Picture the scene. It's 6 months ago. Manchester United sit top of the league, a full 12 points in front of Manchester City. Less than 2 weeks later, they are confirmed champions, for a record 13th Premier League title and 20th English title overall.
Sir Alex Ferguson was still at the helm, and the whisper was, The Special One, Jose Mourinho, was ready to take the reigns if Sir Alex decided to go out on a high, which was by no means a certainty. You spy a fan of the red devils, and you approach him. congratulate him on another accomplished season, and then say... "In 6 months time, in the new season, you'll have dropped more points than you've won from your first 7 games, Southampton will be above you in the table, and the only things your manager will have won as the man in charge, is a Community shield against a Championship team, and a Division 2 title 13 years ago.".
There would've been silence. Probably followed by laughter, and then, much questioning of your sanity. And yet, here we sit, with that scenario having unfolded. So the question is : "Now What?"
It's early in the season, that much is obvious. The time for panic has not yet arrived. The manager and the players are still bonding. My view has always been, Sir Alex was good enough to add 10 points to the total scored by United simply by being there as manager. Having won the league by 11 points last season, this means that the players there would likely as not accomplished the same victory over the season anyway, albeit not by such an impressive margin. That means that, given United's relative lack of movement in the transfer window, the team that remains there should be good enough to be competing this season too. So, something is amiss.
In truth, languishing 6 points behind Arsenal and Liverpool will probably not bother the champions that much at the moment. Both have started well, but over a season are unproven these days. 4 points behind Chelsea however, will smart. Many people's favourites for the league this year, the last thing a new manager needs is his closest rival being gifted a jump start. Especially as the manager there is now the man whom the world expected to take the helm after Sir Alex took his leave. David Moyes is a capable manager, but he is not Jose Mourinho. It's like comparing a Rottweiler to a Brown Bear. Sure, they could both make a mess of you if you happened to break into a house in which either resided, but at least you outweigh the dog, and one closed door puts a barrier between you and it. Try that with a bear and see how it ends.
As i see it, they're at a crossroads. Lose 1 of their next 3 games and United could find themselves 9 points behind either Liverpool or Arsenal, going into a game at Old Trafford against The Gunners. The Arsenal game is a must win for United no matter what, unless Arsenal, Chelsea and Liverpool all capitulate in their next 3 games. That game could change the season.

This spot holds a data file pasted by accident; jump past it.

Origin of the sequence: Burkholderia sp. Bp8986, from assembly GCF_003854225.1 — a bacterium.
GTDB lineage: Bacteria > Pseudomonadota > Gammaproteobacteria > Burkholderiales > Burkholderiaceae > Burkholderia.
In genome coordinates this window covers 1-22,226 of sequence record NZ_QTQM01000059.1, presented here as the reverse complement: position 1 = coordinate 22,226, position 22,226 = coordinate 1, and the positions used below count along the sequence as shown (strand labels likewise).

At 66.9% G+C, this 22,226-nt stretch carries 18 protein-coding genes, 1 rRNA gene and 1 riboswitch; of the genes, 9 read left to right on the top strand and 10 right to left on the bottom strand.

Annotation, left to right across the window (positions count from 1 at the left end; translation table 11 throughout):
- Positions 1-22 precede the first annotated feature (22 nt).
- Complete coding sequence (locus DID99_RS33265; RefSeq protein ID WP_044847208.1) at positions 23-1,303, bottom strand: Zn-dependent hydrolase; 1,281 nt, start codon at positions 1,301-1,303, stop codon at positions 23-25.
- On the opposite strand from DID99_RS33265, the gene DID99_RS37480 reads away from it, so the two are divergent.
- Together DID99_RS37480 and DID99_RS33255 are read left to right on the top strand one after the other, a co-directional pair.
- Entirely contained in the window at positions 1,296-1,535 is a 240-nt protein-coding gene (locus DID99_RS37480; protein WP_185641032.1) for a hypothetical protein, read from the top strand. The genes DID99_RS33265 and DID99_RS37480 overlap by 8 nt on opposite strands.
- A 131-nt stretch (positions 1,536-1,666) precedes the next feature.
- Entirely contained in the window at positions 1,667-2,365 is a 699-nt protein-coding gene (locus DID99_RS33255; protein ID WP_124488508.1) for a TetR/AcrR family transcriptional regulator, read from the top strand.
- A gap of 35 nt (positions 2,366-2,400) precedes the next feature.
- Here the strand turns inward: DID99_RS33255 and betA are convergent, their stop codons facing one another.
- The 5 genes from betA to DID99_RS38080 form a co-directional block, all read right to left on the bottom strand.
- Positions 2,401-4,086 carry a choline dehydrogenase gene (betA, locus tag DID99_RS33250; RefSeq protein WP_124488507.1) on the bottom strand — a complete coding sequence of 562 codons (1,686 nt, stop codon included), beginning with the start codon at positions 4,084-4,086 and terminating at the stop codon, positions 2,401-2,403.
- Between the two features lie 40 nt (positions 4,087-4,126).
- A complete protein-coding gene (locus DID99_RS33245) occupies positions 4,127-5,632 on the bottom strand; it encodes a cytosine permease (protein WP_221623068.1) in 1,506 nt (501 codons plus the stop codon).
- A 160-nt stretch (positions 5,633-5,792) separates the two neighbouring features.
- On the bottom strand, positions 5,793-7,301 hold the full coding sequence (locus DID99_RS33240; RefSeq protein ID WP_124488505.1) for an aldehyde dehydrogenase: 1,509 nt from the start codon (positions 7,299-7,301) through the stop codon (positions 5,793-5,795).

People say, "Give Moyes time", and "Remember Ferguson started badly". The problem there is, the fans were used to Manchester United back then not winning things regularly. The scenario is very different now, with the money involved from TV rights. With Spurs, Liverpool and Man City, combining with Arsenal and Chelsea to fight for the Champions League places, it's not beyond the realms of possibility for United to miss out on qualification altogether, if they let teams get far enough ahead of them at the beginning of the season. Despondency is a pernicious beast, and it might be all too easy to allow the end of the era of Sir Alex Ferguson, to change the entire shape of a club who have dominated the game for 20 years, with one bad season setting the shape of things to come.
It's early days, both for the season and for David Moyes, but it's always best to remember, the Titanic was only 4 days into her maiden voyage when she ran into the iceburg. Too big to fail, too strong to sink, and with a heritage unmatched in the history of its time, it sank anyway, regardless of all sensibilities. Having lost the same amount of games as they've won, it's not unthinkable that the powers that be, might choose early to reconsider their choice of navigator.
I believe these next 4 games, if you'll pardon the continued watery analogy, are sink or swim time. Lose one and United could be out of their depth. Win all four, and Moyes could turn the season around and begin to create for himself a new dynasty. How apt that the first of these games is at the initial starting point of the Titanic herself. Southampton.